SOGC Infectious Diseases Committee Statement on Maternal Sepsis
Sepsis is the third most common direct cause of maternal mortality. Globally, it is estimated that sepsis causes up to 75,000 maternal deaths each year (WHO). In high income countries, maternal sepsis related deaths approach 1.8/100,000 pregnancies (BMJ Open 2016; 6: e012323) with an incidence of maternal morbidity due to sepsis of 0.1-0.6 / 1000 deliveries (PloS Med 2014; 11:e1001672). It is also highly preventable and deaths due to sepsis can be prevented if treated early.
Unfortunately, rates of maternal sepsis are on the rise, globally and in high income countries, although the reason is unclear. (Plos One 2013;8(7):e67175.) However, an increase in the number of infections associated with virulent organisms such as group A Streptococcus, highlights the urgency of the need for the early detection of sepsis, and rapid therapeutic response (Current Opinion in Obstetrics and Gynecology 2013 April;25(2): 109-16.) A recent Ontario Coroners report highlighted two cases of maternal death due to sepsis. Critical to their review was the finding that incomplete recognition of the signs and symptoms of sepsis led to delayed treatment, resulting in catastrophic outcomes.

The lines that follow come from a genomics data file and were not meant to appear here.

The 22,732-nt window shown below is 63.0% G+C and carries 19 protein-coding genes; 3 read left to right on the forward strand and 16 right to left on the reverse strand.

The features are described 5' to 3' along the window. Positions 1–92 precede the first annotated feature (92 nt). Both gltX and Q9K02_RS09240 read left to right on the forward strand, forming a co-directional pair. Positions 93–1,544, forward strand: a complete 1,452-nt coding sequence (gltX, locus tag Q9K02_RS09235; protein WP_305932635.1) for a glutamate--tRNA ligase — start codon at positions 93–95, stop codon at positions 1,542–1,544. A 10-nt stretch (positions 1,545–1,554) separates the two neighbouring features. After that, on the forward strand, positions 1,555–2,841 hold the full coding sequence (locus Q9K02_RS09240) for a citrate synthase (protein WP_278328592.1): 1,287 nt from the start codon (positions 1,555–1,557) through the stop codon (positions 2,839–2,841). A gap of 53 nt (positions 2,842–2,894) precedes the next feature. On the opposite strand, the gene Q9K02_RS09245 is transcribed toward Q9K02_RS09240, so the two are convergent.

Maternal sepsis has been defined by the World Health Organization as a life-threatening condition, whereby there is organ dysfunction resulting from infection during pregnancy, childbirth, post-abortion, or the post-partum period. Criteria for the identification of maternal sepsis cases should be based on the presence of suspected or confirmed infection, plus signs of mild to moderate organ dysfunction including tachycardia, hypotension, tachypnea, altered mental status and/or reduced urinary output. (WHO reference number: WHO/RHR/17.02). Successful management of sepsis requires a high index of suspicion, rapid identification of at risk patients and appropriate treatment, including antibiotic or antiviral therapy, fluid resuscitation and intensive monitoring.
Unfortunately, the physiologic changes of pregnancy make the diagnosis of maternal sepsis challenging. However, its early recognition and rapid initiation of therapy is critical. If detected early, treatment of sepsis can prevent both maternal morbidity and mortality. Every health care facility should be aware of the signs and symptoms of sepsis and have systems in place to provide prompt and aggressive treatment. The SOGC encourages each health care facility to discuss their approach to the detection and management of sepsis. To assist with this, a task force is being struck by the SOGC to review the current literature available on bedside tools that assist in the identification of maternal sepsis, identification of at risk patients and appropriate treatment algorithms and pathways.